In its broader aspects then, the present invention relates to a container, an article within the container, and a multiplicity of randomly oriented separate spiral coils of thin, flexible, resilient strips within the container at least partially surrounding the article, the coils being relatively small with respect to the container and the article and substantially isolating the article from direct contact with the container. It also relates to the coils themselves, which are cylindrical, or cylindrical but modified with a transverse fold. More particularly, they comprise a spiral coil of paper having convolutions closely adjacent one to the next and central areas adjacent opposite ends of the coil that are surrounded by the convolutions and are large relative to the aggregate thickness of the convolutions. Where desired, a transverse fold or crease is formed in the coil creating a bend in the coil and a variation in the size of the central area between the ends of the coil.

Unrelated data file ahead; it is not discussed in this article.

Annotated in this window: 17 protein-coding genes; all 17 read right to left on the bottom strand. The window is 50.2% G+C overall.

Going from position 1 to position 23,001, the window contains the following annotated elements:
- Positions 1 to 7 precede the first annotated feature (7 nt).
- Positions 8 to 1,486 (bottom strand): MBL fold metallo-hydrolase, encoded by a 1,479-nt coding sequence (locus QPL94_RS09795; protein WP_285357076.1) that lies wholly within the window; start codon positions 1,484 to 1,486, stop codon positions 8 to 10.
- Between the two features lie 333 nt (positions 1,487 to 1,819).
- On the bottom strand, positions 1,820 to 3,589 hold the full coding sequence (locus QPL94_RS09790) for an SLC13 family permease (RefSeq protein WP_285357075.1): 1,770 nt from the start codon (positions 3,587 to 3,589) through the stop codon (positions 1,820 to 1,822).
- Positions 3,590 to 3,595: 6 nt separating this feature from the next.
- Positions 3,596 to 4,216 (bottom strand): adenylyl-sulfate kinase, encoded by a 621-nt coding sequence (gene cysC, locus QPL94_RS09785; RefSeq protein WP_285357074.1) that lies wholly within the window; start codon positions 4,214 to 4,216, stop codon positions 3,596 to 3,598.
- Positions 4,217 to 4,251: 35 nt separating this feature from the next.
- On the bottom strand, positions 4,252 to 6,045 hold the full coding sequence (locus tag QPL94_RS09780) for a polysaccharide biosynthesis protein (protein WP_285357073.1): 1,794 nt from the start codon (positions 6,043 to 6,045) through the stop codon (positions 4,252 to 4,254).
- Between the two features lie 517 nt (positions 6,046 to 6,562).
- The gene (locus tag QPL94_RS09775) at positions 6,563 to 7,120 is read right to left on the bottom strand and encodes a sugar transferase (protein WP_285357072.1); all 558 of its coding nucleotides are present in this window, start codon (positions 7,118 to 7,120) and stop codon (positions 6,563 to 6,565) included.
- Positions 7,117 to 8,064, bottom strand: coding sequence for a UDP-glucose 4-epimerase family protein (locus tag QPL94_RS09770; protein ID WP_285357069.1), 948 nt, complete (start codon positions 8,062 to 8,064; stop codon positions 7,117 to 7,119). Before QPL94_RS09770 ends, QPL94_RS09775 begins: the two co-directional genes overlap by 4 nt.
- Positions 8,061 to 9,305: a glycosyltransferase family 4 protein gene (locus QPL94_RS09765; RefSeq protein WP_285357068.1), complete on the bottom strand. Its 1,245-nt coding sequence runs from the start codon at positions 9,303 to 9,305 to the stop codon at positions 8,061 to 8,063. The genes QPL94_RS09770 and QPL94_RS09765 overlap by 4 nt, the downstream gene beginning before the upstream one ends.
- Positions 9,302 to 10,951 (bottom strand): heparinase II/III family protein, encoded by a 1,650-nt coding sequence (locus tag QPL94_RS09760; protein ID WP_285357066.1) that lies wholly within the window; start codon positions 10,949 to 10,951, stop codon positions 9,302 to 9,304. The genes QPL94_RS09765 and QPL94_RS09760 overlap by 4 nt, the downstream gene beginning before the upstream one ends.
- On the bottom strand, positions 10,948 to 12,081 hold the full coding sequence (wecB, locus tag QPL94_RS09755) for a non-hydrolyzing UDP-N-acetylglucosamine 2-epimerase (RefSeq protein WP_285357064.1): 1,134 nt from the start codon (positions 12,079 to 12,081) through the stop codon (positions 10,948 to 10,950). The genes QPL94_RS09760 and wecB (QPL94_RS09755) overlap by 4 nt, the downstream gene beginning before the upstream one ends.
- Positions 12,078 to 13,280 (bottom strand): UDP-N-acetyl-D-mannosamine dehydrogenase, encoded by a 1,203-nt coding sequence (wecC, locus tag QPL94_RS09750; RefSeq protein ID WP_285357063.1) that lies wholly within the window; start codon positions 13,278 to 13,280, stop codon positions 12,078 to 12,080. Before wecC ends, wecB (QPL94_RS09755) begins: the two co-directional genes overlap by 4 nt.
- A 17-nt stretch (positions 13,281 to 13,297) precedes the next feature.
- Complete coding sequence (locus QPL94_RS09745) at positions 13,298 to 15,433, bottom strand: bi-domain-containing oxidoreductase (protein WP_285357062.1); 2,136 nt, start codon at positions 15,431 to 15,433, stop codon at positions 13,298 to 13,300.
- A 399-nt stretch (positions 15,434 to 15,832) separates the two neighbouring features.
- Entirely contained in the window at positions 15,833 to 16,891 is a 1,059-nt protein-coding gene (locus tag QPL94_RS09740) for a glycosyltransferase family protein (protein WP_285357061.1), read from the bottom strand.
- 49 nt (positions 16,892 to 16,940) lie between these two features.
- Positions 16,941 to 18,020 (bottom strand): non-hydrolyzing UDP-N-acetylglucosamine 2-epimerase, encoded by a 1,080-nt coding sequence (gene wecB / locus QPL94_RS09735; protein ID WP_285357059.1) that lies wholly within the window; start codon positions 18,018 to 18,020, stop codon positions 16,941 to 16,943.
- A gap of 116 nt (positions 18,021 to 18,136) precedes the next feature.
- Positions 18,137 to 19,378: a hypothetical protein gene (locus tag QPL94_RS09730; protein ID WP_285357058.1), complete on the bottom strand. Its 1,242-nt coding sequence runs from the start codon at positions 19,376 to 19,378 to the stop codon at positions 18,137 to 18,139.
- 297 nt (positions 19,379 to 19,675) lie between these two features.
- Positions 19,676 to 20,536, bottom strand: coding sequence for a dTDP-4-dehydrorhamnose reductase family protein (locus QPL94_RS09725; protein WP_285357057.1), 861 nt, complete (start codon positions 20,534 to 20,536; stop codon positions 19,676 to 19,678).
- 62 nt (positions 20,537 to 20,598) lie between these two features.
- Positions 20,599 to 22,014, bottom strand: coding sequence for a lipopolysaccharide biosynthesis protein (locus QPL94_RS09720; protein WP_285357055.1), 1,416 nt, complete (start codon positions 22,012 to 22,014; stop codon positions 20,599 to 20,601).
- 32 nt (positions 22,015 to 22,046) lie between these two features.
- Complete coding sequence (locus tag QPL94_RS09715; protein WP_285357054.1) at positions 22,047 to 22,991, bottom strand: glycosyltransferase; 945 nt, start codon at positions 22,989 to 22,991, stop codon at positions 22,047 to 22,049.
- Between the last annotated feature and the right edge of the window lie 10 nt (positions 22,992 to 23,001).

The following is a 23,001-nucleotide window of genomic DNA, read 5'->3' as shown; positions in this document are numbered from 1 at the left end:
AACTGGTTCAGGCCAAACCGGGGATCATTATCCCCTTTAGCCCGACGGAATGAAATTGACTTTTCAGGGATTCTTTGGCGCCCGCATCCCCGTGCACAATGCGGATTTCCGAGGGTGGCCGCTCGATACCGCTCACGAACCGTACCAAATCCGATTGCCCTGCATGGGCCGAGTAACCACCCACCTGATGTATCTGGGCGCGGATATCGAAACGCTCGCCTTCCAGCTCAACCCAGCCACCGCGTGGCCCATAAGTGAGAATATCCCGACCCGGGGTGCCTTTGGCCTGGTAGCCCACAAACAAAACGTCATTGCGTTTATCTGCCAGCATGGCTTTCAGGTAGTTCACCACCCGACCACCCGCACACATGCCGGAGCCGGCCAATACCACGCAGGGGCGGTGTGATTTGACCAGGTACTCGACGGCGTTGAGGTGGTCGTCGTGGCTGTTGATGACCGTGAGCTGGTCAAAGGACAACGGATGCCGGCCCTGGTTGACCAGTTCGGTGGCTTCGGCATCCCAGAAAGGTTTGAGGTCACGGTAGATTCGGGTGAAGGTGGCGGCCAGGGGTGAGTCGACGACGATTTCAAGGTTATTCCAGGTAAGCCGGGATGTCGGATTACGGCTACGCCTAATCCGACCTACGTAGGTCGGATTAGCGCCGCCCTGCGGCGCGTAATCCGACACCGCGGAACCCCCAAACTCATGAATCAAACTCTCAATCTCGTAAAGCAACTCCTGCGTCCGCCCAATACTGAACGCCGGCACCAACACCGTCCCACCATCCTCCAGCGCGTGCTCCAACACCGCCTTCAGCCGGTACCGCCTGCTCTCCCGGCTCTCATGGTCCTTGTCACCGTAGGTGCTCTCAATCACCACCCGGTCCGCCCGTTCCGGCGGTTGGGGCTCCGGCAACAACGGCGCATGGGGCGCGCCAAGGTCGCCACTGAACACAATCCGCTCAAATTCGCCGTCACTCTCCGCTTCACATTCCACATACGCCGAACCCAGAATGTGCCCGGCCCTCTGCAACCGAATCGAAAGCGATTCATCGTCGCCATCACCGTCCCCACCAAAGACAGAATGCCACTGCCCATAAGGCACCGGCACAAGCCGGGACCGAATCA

The invention also relates to methods for concurrently forming a plurality of spiral coils of thin, flexible, resilient strips, and in its broad aspects this is accomplished by feeding along a path a length of thin, flexible, resilient material wider than individual coils to be formed, modifying the length of material along the path to cause the modified length to coil when unrestrained, temporarily restraining the modified length from coiling, separating the modified length into strips, and forming separate spiral coils from the strips.
The invention also relates to apparatus for concurrently forming a plurality of spiral coils of thin, flexible, resilient material, the apparatus having means for feeding along a path a length of the material wider than individual coils to be formed, means for modifying the length of material along the path to cause the modified length to coil when unrestrained, means for temporarily restraining the modified length from coiling, and means for separating the modified length into strips that form separate spiral coils.
A preferred embodiment of the invention is shown in the accompanying drawings, in which:
FIG. 1 is a perspective view of apparatus for forming and dispensing spiral coils for use as dunnage, in accordance with the present invention;
FIG. 2 is a partial top view of a partially filled, open package, diagrammatically indicating the manner in which spiral coils are randomly contained to protect a fragile article in a container;
FIG. 3 is a diagrammatic view of apparatus for forming the coils in accordance with the invention;